"My mother's eyes are more blue gray. Miss Chapel's are a powder blue."

"Thank you for that color analysis. So, what are you going to do about this 'watching' of yours?" she asked.

"I do not intend to do anything," Spock admitted truthfully.

Uhura nearly, nearly slapped him. But, she had to remind herself that Spock was not human, he did not mean to just lead her down a garden path. He simply thought he was watching her walk. "You mean to tell me that you enjoy looking at her, but you don't wish to touch her, so to speak?"

"No, I did not say that. While Miss Chapel may believe that she would welcome a relationship with a Vulcan, I believe that it would be otherwise. My mother has not had an easy time."

"Spock, hasn't it ever occurred to you to just take her out on a date, have a nice time, enjoy the comfort of a lovely lady?" Uhura asked knowing deep in her heart that Chapel was a one-man woman. She would not really consider a casual affair with Spock. It was not her method.

"Vulcan social customs are much different than humans. There are no such things as 'dates' on Vulcan. Logic is used to determine which people are suited for the other."

"So that's how you got T'Pring," she jabbed. T'Pring was as logical as selling ice makers to people in the Arctic.

He nodded. "It is not without it's pitfalls. However, there are instances when unbonded males and females are allowed to choose their own mates. They make formal statements of intent, become acquainted with each other through personal dossiers, family ties, and if they find they are well suited, they wed. There are no dates, no going steady, none of the one night stands that humans are so fond of. If that is what you are suggesting I do with Miss Chapel, it is not possible."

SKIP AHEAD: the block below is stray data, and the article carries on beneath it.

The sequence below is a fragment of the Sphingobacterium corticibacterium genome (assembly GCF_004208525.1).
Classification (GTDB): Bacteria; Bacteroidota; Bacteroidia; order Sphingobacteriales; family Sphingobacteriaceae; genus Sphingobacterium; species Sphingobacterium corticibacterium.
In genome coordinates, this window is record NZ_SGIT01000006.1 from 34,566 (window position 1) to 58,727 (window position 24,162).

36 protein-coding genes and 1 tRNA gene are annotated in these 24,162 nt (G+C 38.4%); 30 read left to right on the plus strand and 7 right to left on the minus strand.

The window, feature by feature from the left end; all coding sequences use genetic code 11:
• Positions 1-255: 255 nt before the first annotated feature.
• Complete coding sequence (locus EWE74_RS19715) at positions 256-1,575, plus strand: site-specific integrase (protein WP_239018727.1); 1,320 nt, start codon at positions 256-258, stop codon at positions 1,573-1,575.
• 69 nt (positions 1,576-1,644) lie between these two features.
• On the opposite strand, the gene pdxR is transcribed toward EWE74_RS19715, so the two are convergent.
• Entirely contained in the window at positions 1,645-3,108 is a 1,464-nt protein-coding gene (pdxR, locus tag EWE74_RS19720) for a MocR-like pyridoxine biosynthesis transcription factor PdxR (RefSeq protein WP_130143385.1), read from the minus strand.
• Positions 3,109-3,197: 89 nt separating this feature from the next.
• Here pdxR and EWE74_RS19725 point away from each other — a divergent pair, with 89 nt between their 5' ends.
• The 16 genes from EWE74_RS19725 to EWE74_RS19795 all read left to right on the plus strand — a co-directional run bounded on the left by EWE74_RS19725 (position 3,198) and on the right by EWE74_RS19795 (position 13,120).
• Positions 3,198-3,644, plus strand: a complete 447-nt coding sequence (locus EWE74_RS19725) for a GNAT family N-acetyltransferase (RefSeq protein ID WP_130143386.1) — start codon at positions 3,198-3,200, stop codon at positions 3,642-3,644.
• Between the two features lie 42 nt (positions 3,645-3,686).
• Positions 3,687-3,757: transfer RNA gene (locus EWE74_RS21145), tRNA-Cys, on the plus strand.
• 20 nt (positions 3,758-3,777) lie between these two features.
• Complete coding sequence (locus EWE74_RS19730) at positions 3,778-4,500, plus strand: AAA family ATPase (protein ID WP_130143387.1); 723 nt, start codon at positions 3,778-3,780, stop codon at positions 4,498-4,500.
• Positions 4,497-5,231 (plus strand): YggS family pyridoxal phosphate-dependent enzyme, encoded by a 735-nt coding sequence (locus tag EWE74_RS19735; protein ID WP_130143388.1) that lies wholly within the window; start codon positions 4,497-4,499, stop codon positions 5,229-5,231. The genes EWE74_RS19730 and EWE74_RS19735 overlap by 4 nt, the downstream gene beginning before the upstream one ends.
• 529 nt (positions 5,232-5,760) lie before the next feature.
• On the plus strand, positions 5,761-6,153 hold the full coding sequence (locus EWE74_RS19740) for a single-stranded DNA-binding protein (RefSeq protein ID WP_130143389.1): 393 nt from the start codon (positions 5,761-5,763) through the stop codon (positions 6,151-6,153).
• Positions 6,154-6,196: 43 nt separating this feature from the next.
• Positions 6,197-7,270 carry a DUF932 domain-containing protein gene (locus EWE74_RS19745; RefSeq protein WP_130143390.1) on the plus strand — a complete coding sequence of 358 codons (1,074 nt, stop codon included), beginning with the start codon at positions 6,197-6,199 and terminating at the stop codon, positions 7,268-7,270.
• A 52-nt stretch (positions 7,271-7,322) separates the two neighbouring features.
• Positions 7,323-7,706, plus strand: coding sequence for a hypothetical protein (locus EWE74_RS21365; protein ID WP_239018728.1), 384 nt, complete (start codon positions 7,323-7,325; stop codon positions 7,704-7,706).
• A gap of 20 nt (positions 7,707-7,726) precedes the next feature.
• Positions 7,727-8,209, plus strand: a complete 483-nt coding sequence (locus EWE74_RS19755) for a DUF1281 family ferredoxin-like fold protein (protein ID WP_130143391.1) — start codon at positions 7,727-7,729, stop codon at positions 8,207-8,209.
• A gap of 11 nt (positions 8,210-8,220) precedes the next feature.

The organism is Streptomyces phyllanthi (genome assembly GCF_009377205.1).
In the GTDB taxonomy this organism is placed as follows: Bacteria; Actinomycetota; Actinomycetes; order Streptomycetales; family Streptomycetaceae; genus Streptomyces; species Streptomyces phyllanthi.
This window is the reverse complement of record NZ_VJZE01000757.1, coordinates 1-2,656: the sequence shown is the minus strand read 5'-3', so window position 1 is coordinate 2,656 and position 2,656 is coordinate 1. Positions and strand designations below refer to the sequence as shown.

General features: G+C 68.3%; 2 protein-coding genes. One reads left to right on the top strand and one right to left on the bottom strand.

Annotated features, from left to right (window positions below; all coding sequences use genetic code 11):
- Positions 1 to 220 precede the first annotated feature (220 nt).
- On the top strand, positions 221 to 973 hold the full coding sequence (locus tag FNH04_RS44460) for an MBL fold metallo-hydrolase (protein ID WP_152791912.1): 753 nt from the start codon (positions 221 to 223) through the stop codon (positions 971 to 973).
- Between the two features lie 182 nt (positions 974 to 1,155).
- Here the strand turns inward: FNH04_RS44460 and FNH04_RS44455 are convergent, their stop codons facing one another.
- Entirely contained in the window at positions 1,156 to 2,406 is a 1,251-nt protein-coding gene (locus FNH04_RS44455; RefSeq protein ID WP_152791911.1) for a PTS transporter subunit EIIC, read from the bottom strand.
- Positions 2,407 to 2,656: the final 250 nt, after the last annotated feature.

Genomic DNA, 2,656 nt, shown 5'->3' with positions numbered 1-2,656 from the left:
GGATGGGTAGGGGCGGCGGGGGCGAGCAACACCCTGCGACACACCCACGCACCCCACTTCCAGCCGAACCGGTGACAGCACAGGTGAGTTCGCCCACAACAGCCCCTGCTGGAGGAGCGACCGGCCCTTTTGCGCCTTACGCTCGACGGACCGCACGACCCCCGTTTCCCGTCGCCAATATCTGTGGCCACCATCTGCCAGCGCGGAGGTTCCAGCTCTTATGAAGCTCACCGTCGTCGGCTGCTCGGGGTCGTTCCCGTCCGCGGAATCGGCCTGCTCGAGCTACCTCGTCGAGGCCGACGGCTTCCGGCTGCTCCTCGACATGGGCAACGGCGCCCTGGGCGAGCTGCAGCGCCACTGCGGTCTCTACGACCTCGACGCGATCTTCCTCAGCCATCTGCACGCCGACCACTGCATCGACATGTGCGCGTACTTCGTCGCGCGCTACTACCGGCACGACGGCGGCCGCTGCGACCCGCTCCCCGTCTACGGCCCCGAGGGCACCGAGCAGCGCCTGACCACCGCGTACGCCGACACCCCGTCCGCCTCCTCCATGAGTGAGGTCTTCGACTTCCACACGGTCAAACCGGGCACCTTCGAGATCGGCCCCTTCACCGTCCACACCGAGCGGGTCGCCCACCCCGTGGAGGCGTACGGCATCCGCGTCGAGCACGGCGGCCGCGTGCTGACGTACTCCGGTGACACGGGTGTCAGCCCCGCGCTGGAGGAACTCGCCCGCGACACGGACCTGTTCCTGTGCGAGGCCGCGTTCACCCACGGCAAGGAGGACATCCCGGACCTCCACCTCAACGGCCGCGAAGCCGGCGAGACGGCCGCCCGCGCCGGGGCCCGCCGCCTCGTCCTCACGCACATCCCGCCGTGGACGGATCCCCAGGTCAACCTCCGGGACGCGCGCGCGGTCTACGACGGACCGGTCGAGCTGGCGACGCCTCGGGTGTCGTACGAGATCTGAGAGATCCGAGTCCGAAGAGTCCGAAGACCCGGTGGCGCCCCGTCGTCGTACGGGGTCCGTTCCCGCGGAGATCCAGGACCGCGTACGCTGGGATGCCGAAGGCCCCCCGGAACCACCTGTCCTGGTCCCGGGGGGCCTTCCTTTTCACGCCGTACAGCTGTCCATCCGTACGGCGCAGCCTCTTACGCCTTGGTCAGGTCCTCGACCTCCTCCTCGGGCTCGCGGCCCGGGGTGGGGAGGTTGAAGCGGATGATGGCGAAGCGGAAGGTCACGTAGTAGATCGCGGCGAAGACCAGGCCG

Uhura listened and understood where Spock was coming from. Spock was like Christine. Both were adamant about permanent relationships, and both were loathe trying to find out if they might possibly work. Uhura shook her head a little glumly. She thought that perhaps these two had a shot. "Well, all I can say is you'll never know unless you try. But, I can see your problem. It's a cultural thing."

"More deeply rooted than cultural, Miss Uhura. It is in the very fabric of our nature. I could no more go against it than you could not sing," he related hoping that would be the end of it.

"But you still like to watch her walk," Uhura argued, and he agreed.

"Yes, however, if it is apparent, I will have to stop doing that. For both our sakes."

Uhura shook her head. "Mr. Spock, I think you're selling the both of you quite short, but I won't tell Christine anything about this."

"You do not wish to inform her that the object of her desire does have an interest in her, even if it is illogical and unproductive?" he asked a little surprised. He knew from previous experience that humans were hard pressed to keep confidences.

"Spock, I am a communications officer. We take oaths that we do not reveal our sources or let slip any classified information. That's how I'm treating this, as classified material. Besides, I love her too much to do that to her. She's the best friend I've ever had and is like a sister to me. Humans do have their virtues you know," Uhura retorted.

"I do not doubt your veracity. If you will excuse me, I do have inspections of the lower quarters to attend to."